A New Species of Venomous Snake Discovered: The Bandy-Bandy!
Australia has a reptuation for having some of the most lethal, venomous, sharp-teethed, bitey, stingy animals on the planet! And Cockatours has found a specimen of the the most recently discovered species in Australia, once more confirming that reputation! A new species of venomous snake called a bandy-bandy has been discovered. With 5 bandy-bandy species already in the genus Vermicella in Australia, the latest discovered in 2018 (Vermicella parscauda), makes it six.
Bandy-bandy’s are elusive snakes which burrow frequently and are primarily active at night. Their diet consists entirely of blind snakes, which also burrow, but feed on the eggs and larvae of stinging bull ants. Bandy-bandy venom is a potentially potent neurotoxic venom, which in large individuals may be dangerous. They are black and white banded and it’s hypothesized this is to create a ‘flicker fusion’ effect which dazzles predators so they can escape.
On a 2018 Cape York Tour…
Upon leaving a tour site where Cockatours clients spend the evening watching the sunset and having a BBQ, Cockatours guide and Cape York ecologist ‘Rossy’ made a bold claim to his clients:
“Folks, we’re heading back to camp now, and it’s a prime time to see snakes. Tonight, I feel we’re definitely gonna see a few, it’s just right, and when we do, I’ll show you and teach you about them!”
He wasn’t wrong, and on the trip home that night, clients learnt about a whopping FOUR species of sensational snakes; the black whipsnake, slaty-grey snake, carpet python and the newest species of snake in Australia, the bandy-bandy. Driving home, Rossy was visibly peaking in the driver’s seat, eyes voraciously scanning the road. All of a sudden, the tour truck Zeus came to a skidding halt, and within seconds the handbrake was on and he was out the door, to pin a snake no one on the truck could even see. The size of a large earthworm, he had spotted in between the corrugations a black and white banded serpent; the bandy-bandy.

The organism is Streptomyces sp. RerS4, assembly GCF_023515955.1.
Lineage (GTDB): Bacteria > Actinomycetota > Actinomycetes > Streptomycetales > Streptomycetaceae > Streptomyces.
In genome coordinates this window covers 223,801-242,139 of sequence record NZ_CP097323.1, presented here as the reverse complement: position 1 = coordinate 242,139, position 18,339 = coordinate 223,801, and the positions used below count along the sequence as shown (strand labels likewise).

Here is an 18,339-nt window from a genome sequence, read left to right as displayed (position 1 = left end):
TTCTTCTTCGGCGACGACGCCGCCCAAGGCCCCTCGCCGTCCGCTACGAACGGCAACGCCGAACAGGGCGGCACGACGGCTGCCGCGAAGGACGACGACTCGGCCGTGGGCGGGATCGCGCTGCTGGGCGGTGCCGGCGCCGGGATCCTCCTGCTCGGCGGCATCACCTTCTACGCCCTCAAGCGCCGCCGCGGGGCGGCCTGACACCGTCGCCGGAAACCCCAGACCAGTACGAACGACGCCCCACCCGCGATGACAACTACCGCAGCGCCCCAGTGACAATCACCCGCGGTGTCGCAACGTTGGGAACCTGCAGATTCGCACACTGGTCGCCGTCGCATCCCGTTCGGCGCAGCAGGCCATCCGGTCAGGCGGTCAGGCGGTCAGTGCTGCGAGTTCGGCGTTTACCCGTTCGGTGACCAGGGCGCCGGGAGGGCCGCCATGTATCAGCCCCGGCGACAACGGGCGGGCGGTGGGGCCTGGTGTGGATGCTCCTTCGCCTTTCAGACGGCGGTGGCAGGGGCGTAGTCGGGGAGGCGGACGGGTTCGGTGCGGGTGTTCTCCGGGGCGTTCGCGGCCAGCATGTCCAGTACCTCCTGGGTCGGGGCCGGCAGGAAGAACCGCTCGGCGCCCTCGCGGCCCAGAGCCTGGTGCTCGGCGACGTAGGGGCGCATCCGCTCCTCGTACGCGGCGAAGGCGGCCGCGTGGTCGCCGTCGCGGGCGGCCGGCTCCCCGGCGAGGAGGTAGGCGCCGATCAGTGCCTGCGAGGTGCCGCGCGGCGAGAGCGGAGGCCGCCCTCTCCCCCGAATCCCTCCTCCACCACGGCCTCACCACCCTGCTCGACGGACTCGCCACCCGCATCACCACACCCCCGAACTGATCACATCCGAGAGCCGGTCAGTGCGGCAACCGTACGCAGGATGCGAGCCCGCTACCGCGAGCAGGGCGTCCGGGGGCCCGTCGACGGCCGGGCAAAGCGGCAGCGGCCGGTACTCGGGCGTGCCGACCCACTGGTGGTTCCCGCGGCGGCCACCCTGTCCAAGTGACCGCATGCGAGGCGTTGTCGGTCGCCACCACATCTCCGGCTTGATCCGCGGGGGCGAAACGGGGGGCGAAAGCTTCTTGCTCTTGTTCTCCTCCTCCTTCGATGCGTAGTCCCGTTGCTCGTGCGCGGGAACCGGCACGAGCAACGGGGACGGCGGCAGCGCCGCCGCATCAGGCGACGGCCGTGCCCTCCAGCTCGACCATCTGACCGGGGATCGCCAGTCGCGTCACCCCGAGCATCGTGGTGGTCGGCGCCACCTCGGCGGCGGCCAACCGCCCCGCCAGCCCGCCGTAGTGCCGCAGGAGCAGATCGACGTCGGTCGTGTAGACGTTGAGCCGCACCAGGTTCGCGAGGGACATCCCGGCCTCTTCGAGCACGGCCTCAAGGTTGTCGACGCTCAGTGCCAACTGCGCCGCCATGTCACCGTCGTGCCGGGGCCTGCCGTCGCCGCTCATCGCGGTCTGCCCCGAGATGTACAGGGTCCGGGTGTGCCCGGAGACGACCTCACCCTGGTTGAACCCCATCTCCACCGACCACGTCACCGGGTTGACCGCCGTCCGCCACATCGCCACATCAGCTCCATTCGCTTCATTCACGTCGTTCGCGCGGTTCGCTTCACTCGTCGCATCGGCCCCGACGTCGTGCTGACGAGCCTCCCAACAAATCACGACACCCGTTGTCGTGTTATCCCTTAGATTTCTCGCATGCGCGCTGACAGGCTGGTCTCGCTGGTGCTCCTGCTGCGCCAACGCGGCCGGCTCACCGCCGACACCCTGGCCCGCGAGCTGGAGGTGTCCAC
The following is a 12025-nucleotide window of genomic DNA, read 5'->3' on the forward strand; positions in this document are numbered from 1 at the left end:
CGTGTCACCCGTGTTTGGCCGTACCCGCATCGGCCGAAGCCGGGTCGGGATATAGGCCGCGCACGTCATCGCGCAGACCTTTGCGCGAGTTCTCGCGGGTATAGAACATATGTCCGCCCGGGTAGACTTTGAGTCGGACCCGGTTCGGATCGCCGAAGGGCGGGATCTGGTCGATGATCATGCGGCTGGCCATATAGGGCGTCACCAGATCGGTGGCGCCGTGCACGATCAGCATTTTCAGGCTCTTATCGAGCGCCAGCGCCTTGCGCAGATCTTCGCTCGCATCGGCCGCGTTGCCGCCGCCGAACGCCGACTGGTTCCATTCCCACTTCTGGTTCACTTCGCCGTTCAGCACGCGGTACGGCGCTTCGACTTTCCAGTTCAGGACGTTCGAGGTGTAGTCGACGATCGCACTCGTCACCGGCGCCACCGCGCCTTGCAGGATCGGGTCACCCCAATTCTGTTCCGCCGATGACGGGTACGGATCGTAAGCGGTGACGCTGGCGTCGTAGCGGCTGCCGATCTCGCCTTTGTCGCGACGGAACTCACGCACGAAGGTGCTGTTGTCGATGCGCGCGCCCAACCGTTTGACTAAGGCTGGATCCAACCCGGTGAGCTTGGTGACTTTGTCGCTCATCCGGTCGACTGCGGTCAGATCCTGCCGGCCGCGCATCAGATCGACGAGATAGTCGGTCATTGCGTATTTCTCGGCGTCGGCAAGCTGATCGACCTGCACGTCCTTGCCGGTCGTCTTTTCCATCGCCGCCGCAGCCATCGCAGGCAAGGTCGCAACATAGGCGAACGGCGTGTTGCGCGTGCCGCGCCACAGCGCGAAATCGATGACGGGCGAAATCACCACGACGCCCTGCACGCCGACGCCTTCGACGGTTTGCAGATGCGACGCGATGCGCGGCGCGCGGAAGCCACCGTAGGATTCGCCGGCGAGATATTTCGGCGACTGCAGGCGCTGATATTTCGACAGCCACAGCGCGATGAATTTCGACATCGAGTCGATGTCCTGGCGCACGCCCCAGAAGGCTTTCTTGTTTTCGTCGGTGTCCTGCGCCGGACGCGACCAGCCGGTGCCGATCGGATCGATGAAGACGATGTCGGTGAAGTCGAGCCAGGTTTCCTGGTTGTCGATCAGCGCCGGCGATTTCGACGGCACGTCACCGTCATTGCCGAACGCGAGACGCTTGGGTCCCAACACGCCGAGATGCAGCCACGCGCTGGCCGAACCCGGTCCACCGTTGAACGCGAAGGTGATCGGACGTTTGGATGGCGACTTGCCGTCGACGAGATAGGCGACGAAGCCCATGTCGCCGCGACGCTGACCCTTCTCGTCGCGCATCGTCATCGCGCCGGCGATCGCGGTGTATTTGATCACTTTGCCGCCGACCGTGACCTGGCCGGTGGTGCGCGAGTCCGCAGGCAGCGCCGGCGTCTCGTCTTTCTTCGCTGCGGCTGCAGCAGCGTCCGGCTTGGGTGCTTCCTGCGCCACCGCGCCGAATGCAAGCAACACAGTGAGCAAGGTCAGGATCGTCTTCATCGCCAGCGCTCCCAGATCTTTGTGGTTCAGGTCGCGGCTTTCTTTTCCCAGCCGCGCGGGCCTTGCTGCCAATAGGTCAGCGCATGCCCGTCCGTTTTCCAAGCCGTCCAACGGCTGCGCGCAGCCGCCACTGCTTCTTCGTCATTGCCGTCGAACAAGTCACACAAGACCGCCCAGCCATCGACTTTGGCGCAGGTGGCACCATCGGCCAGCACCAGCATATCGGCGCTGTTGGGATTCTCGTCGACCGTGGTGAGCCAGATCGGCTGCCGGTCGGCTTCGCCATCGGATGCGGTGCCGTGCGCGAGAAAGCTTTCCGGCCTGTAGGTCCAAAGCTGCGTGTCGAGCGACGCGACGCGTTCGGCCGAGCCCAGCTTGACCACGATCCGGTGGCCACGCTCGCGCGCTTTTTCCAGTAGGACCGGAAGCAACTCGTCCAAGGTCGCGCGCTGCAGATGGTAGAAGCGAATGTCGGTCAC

Everyone had recently read the Cape York paper, with the news of the new species on the front page. Our excitable leader Rossy, came onto the bus, with the snake’s head gently surrounded by his fingers. “Folks I’m pretty bloody sure this is the new species you’ve all read about”. Luckily, he was on a fellow ecologist’s capture permit for this snake. After taking the GPS location, he bagged it and took it back to camp. Here he excitedly called his colleague (at 10pm) with the news! The snake would end up being a client of Cockatours, travelling home on the truck, double-bagged and in a plastic container! Was this going to be a significant scientific discovery?!
Within weeks DNA confirms the new species of Bandy-Bandy; 1 of 2 intact specimens found in Australia
Rossy’s colleague at James Cook University Townsville, Stewart Macdonald, promptly travelled to Cairns to pick it up. Stewart would return to JCU to examine the morphology and run a genetic (DNA) analysis to confirm if it was the new species. In Australia, only 7 specimens of V. parscauda have been found, however, only 1 was completely intact. Road equipment had damaged the others.
The specimen Cockatours found was alive and perfectly intact, a significant scientific find and the second intact specimen found. Furthermore, the DNA analysis confirmed it was the new species, Vermicella parscauda. Another bandy-bandy, Vermicella annulata, also exists in Cape York. However, V. parscauda is more closely related to V. intermedia and V. multifasciata from Western Australia and the Northern Territory, which also occupy monsoon habitats.
Thanks to the awesome Cockatours clients of the second Cape York tour in 2018, we were able to contribute to a significant scientific research program!
More information on the new bandy-bandy species can be found here:
- The Scientific Paper describing the new species
- University of Queensland Press Release
- Sci-news Release